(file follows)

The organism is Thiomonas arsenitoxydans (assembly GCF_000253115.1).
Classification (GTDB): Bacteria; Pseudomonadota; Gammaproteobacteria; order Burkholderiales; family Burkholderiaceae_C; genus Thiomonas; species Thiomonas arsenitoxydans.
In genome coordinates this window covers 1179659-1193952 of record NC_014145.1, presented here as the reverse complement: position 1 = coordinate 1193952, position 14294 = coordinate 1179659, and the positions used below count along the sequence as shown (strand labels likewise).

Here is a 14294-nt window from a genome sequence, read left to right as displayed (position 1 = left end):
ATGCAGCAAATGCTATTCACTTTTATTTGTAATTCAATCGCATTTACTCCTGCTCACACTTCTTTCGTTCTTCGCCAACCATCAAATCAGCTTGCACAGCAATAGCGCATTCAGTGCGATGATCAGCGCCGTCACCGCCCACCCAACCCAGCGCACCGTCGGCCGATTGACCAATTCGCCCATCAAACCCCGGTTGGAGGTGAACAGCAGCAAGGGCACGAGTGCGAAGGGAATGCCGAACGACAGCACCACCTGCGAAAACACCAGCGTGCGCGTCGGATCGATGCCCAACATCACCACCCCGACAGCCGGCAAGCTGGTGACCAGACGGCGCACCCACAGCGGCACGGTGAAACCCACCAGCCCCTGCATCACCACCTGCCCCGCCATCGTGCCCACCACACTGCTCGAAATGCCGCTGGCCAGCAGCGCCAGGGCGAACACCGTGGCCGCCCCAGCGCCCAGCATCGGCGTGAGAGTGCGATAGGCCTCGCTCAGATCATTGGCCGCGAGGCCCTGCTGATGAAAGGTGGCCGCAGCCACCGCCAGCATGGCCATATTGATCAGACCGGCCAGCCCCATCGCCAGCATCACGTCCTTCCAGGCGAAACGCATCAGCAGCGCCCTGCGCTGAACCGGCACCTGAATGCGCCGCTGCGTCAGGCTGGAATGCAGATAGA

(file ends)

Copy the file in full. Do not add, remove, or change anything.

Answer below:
The organism is Thiomonas arsenitoxydans (assembly GCF_000253115.1).
Classification (GTDB): Bacteria; Pseudomonadota; Gammaproteobacteria; order Burkholderiales; family Burkholderiaceae_C; genus Thiomonas; species Thiomonas arsenitoxydans.
In genome coordinates this window covers 1179659-1193952 of record NC_014145.1, presented here as the reverse complement: position 1 = coordinate 1193952, position 14294 = coordinate 1179659, and the positions used below count along the sequence as shown (strand labels likewise).

Here is a 14294-nt window from a genome sequence, read left to right as displayed (position 1 = left end):
ATGCAGCAAATGCTATTCACTTTTATTTGTAATTCAATCGCATTTACTCCTGCTCACACTTCTTTCGTTCTTCGCCAACCATCAAATCAGCTTGCACAGCAATAGCGCATTCAGTGCGATGATCAGCGCCGTCACCGCCCACCCAACCCAGCGCACCGTCGGCCGATTGACCAATTCGCCCATCAAACCCCGGTTGGAGGTGAACAGCAGCAAGGGCACGAGTGCGAAGGGAATGCCGAACGACAGCACCACCTGCGAAAACACCAGCGTGCGCGTCGGATCGATGCCCAACATCACCACCCCGACAGCCGGCAAGCTGGTGACCAGACGGCGCACCCACAGCGGCACGGTGAAACCCACCAGCCCCTGCATCACCACCTGCCCCGCCATCGTGCCCACCACACTGCTCGAAATGCCGCTGGCCAGCAGCGCCAGGGCGAACACCGTGGCCGCCCCAGCGCCCAGCATCGGCGTGAGAGTGCGATAGGCCTCGCTCAGATCATTGGCCGCGAGGCCCTGCTGATGAAAGGTGGCCGCAGCCACCGCCAGCATGGCCATATTGATCAGACCGGCCAGCCCCATCGCCAGCATCACGTCCTTCCAGGCGAAACGCATCAGCAGCGCCCTGCGCTGAACCGGCACCTGAATGCGCCGCTGCGTCAGGCTGGAATGCAGATAGA